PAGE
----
Friday 12 Jun 2020
New West Midlands training facilities help develop future railway signallers
New training facilities have opened in the West Midlands to train railway staff to keep the rail network running safely.
The signalling simulators, which reflect real-life scenarios faced on the railway every day, have been installed at Walsall training centre and Birmingham’s New Street signal box. They are already being used to deliver Network Rail’s 12-week signaller training for new recruits and refresher training for current staff.
The facilities in Network Rail’s North West and Central region were completed ahead of schedule to increase the region’s signaller resilience during the COVID-19 pandemic, working with Hitachi Information Control Systems (HICSE).
The operational simulator replicates the type of incidents and experiences that signallers would face on the railway, giving delegates the opportunity to get hands-on, practical experience to test their reactions in a safe environment.
Martin Colmey, head of operations for Central route, said: “This is an invaluable facility which will train hundreds of future signallers who will help to keep the railway safe and operational for millions of passengers in future.
“The simulator means our trainees can learn everything they need to know to confidently run the railway in a safe environment. The fact we can use it now to provide resilience during the ongoing coronavirus crisis is another success from this investment.”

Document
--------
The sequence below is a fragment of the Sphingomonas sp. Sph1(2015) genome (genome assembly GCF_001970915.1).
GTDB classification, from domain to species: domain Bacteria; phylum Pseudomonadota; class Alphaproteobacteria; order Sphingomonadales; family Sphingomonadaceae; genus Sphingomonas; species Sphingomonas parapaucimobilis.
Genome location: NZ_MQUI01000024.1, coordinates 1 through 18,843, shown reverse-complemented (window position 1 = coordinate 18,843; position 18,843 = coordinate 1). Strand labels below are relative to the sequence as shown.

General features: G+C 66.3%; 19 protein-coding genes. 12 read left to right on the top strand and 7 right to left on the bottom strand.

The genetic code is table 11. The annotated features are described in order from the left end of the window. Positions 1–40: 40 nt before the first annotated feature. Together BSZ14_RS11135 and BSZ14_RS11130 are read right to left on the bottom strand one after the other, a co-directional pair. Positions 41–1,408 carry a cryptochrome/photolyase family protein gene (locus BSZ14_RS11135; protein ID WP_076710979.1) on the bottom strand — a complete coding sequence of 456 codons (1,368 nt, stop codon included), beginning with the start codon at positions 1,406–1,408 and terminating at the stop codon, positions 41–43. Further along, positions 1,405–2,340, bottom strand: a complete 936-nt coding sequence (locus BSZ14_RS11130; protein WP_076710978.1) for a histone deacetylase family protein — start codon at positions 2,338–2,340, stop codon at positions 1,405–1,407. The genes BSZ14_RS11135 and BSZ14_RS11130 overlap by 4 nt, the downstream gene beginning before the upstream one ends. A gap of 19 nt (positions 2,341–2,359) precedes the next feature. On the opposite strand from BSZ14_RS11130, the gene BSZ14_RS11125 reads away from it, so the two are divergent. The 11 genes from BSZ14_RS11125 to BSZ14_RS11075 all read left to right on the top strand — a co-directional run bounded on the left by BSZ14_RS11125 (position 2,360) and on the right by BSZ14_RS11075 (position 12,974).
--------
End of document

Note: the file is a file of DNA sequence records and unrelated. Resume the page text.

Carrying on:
Tim Gray, Managing Director of HICSE said: “I am really pleased that Hitachi have been able to help Network Rail in keeping the UK railways running for key workers and freight customers and to provide a new training facility for future resilience. This was as brilliant collaboration and I’m grateful for the dedication and innovation shown by the HICSE staff who were involved”
To find out more about Network Rail’s training, please visit https://www.networkrail-training.co.uk/.
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About Network Rail
We own, operate and develop Britain's railway infrastructure; that's 20,000 miles of track, 30,000 bridges, tunnels and viaducts and the thousands of signals, level crossings and stations. We run 20 of the UK's largest stations while all the others, over 2,500, are run by the country's train operating companies.
Usually, there are almost five million journeys made in the UK and over 600 freight trains run on the network. People depend on Britain's railway for their daily commute, to visit friends and loved ones and to get them home safe every day. Our role is to deliver a safe and reliable railway, so we carefully manage and deliver thousands of projects every year that form part of the multi-billion pound Railway Upgrade Plan, to grow and expand the nation's railway network to respond to the tremendous growth and demand the railway has experienced - a doubling of passenger journeys over the past 20 years.